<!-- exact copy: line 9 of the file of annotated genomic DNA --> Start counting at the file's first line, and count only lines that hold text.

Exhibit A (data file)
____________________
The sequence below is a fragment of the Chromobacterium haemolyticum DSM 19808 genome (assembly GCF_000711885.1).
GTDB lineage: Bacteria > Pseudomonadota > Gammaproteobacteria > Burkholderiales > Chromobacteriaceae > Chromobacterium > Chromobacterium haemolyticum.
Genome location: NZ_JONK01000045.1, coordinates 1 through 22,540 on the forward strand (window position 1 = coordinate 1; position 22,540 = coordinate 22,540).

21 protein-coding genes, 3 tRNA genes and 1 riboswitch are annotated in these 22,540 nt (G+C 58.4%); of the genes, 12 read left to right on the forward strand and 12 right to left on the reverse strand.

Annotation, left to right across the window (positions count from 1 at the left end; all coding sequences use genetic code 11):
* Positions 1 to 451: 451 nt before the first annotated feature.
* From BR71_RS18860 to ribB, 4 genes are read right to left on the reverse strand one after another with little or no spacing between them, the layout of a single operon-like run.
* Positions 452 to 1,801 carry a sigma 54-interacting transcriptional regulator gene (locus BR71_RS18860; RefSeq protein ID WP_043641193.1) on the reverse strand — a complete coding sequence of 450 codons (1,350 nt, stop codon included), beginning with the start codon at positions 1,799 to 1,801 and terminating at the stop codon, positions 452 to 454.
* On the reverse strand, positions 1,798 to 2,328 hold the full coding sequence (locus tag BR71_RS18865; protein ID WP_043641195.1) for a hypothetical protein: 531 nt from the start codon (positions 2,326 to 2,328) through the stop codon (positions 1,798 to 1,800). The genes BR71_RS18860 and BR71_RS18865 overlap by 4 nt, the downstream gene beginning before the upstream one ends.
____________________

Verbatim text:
* On the reverse strand, positions 1,798 to 2,328 hold the full coding sequence (locus tag BR71_RS18865; protein ID WP_043641195.1) for a hypothetical protein: 531 nt from the start codon (positions 2,326 to 2,328) through the stop codon (positions 1,798 to 1,800). The genes BR71_RS18860 and BR71_RS18865 overlap by 4 nt, the downstream gene beginning before the upstream one ends.